The digital video is fed to a video descrambler 47 and digital data processing circuits 49. The digital data processing circuits strip the seed number from the digital video and pass it to a random number generator 48. The seed number synchronizes the random number generator 48 in the decoder 40 to the random number generator 28 in the encoder 20. The random number regenerated in the decoder 40 is passed to the video descrambler 47.
A customer identification PROM 50 is programmed with a unique customer number for each decoder. The customer identification number specifies a time slot in the digital video signal when specific customer information is being transmitted and received. Some of this information is available on an output bus 51 so that the video transmission system may provide digital data transmission to support future products such as teletext and electronic mail.
An audio descrambler 52 also receives the digital video signal and the random number from the random number generator 48. The two-channel audio signals are regenerated by two separate digital-to-analog converters 53 and are fed via output lines 54 to the customer's stero hi-fi. Two channels rather than just one are desired to provide for transmission of stereo or bi-lingual programming. The descrambled video, on the other hand, is converted to analog form by an eight-bit digital-to-analog converter 56, and a combiner 57 mixes the descrambled video with signals from an NTSC sync, blanking, and chroma burst generating circuit 58 so that an NTSC composite video signal results. The NTSC video is fed to the customer's television set. It should also be noted that the NTSC sync, blanking, and chroma burst circuits 58 receive a color killer signal from the digital data processing circuits 49 in order that the chroma burst is removed from the NTSC video signal when a black-and-white program is being received. Conventional television sets have color killer circuits to turn off the chroma amplifiers when a black-and-white signal is being received, and these color killer circuits are responsive to the presence or absence of the chroma burst signal. Thus, the video transmission system according to the present invention transmits a digital signal from the encoder to the decoder so that the NTSC video signal fed to the customer's television set may have the chroma burst deleted to improve the reception of black-and-white programs.
A pictorial diagram of the transmitted encoded composite video signal, generally designated 60, is shown in FIG. 3. The signal is drawn so that "white" is at the top or maximum of the video signal 60 and "black" is at the bottom of the video signal. The conventional horizontal sync tip (shown in dashed representation), in fact, is more negative than the video signal for the darkest picture element. Thus, the horizontal sync tip is typically stripped from the rest of the video signal by a threshold detector set at approximately the "black" level. In the applicant's preferred embodiment, however, the conventional horizontal sync tip is suppressed as shown, and the circuits shown in FIGS. 22-25 and described below are used to in effect regenerate the suppressed horizontal sync. Following the suppressed horizontal sync tip is the reference pulse at the maximum of the video signal. Following the max reference pulse is the chroma burst of approximately 3.58 MHz. The chroma burst is 100% peak-to-peak about a 50% video level in order to reduce phase-lock noise susceptibility. Following the chroma burst are two digital samples containing vertical synchronization information. Each digital sample is comprised of two sample clock cycles since the first sample clock cycle is used for slewing from one digital sample to the next. The digital samples have a maximum value, for example, to indicate that the next horizontal line is the first line in the video frame, and have a minimum value otherwise. Following these digital samples are 18 digital samples of digital audio comprising a total of 36 sample clock cycles. The horizontal line is completed by 590 sample clock cycles of scrambled video or customer data.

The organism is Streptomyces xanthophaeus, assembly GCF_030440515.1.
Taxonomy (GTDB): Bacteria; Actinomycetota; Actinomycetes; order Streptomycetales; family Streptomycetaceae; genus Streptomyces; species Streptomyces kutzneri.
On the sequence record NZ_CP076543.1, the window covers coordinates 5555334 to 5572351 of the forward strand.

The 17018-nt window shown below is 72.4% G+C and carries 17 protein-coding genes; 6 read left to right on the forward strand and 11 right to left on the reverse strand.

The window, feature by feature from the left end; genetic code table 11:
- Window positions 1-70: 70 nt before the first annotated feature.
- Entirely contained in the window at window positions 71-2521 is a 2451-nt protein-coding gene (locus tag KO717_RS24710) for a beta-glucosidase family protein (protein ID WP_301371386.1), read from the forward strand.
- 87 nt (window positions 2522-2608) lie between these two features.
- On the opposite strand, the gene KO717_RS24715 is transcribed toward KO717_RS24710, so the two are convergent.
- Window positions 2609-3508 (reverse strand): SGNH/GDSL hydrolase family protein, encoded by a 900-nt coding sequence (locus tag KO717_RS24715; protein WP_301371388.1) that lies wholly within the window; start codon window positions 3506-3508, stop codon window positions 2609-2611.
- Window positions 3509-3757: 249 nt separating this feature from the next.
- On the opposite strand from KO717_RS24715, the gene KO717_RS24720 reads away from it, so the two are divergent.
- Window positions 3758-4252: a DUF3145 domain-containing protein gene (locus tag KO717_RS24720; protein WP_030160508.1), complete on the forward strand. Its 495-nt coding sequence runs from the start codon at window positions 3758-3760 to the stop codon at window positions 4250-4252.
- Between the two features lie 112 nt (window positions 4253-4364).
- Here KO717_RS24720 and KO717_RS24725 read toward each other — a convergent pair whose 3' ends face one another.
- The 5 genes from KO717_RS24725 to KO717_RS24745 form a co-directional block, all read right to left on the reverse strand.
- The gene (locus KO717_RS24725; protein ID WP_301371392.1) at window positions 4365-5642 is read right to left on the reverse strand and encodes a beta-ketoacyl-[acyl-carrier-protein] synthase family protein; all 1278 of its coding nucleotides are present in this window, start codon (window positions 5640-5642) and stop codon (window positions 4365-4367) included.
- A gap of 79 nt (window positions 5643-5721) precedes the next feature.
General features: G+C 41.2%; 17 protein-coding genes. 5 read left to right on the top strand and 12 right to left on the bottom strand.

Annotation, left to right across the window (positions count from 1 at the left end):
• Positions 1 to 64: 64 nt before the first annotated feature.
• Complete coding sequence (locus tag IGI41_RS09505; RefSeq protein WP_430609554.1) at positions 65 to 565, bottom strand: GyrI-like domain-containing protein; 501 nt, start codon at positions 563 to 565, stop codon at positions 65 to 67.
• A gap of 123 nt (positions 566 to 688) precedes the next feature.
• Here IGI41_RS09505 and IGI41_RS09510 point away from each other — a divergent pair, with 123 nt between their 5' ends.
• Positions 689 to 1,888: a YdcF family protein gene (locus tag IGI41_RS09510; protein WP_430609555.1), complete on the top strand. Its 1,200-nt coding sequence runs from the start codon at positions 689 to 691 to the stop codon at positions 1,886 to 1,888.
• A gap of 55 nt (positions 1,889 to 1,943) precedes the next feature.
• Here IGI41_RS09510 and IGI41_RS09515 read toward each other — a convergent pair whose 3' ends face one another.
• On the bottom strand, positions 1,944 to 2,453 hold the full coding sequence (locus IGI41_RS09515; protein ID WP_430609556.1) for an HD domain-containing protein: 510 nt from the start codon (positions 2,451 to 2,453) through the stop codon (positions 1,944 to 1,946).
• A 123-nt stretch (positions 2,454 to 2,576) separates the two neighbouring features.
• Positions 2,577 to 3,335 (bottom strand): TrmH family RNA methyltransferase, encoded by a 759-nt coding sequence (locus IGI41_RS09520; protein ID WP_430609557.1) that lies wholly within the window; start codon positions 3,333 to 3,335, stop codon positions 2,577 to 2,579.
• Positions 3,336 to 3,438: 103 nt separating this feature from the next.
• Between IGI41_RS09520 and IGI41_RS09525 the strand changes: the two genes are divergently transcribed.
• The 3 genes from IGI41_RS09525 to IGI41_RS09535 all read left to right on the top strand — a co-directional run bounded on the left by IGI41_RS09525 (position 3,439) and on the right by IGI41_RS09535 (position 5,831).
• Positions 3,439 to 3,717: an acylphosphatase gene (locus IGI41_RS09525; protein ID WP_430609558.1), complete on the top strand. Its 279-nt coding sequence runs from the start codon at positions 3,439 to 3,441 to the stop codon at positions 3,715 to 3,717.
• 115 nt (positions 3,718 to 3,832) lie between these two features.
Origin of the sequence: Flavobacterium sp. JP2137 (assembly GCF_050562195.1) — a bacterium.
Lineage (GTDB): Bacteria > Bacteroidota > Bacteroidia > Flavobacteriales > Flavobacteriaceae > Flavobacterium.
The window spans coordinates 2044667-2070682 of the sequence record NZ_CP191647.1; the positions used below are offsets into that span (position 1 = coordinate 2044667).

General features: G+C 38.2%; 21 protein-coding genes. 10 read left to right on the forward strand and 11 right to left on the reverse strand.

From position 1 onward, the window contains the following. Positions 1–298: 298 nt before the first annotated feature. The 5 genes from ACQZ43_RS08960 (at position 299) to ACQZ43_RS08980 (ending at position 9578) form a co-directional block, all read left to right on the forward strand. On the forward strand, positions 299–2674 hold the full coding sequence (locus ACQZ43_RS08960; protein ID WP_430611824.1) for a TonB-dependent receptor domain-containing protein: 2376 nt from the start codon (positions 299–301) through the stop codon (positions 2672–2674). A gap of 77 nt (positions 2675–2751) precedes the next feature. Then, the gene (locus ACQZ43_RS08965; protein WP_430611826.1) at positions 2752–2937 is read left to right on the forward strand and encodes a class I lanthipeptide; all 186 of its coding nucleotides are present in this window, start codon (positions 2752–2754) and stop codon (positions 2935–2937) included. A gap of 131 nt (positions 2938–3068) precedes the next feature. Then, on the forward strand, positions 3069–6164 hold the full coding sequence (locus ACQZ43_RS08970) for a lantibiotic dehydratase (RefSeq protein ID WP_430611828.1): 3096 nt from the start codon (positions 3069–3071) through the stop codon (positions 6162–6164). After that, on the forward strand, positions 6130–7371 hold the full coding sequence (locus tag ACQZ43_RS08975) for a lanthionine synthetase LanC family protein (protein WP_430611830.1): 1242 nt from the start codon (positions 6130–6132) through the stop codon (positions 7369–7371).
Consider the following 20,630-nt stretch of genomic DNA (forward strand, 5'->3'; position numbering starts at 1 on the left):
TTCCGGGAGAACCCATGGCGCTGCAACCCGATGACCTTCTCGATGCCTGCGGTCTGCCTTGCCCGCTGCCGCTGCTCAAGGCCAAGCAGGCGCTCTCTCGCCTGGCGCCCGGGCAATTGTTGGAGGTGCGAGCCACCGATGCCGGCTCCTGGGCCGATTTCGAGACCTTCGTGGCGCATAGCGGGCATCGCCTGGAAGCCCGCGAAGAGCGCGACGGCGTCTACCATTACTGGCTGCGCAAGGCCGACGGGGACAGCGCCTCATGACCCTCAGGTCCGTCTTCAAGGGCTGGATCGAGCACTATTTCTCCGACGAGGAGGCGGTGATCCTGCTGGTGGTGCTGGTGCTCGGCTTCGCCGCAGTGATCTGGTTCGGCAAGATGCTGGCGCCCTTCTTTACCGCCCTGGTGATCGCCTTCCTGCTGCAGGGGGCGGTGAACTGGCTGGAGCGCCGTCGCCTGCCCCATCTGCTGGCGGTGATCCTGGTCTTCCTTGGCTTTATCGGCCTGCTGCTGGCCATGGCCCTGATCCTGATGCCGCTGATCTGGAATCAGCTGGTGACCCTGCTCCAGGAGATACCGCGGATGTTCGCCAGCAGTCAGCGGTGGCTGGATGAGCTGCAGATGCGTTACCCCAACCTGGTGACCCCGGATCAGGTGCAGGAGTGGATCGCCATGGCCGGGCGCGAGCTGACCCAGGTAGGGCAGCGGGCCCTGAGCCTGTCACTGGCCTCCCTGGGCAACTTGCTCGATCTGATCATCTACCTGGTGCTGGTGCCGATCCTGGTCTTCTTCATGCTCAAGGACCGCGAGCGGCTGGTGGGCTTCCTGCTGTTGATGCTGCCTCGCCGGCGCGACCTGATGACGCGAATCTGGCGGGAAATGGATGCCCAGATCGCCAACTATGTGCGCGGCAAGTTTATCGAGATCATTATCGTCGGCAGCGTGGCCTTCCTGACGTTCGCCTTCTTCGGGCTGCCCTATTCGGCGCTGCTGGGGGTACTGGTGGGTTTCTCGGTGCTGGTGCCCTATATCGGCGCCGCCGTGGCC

A pictorial diagram of the information content for one frame 65 of the encoded composite video signal is shown in FIG. 4. The horizontal line numbered 0, immediately following a vertical sync pulse, contains digital housekeeping data. Horizontal lines 1-8 contain customer data in a time-slot format. The data for a particular customer, for example, are located at a particular position in a particular one of the horizontal lines 1-8. Lines 9-260 contain the scrambled video for the even field of the frame 65. Horizontal lines 261-270 continue with customer data in time slot format. Finally, lines 271-524 contain the odd field of the scrambled video in the frame 65. It should be noted that the vertical sync and digital audio have been placed in the horizontal blanking time of the 63.5 microsecond horizontal line. Similarly, housekeeping and customer data in time slot format have been inserted in the conventional vertical sync and blanking time of the video frame. These sync portions and conventionally unused blanking portions of the video signal can be packed with data since synchronization for both color and black-and-white programs is based on the use of the chroma burst, and the blanking signals are regenerated by the decoder using the NTSC sync, blanking, and chroma burst generating circuits 58 (FIG. 2).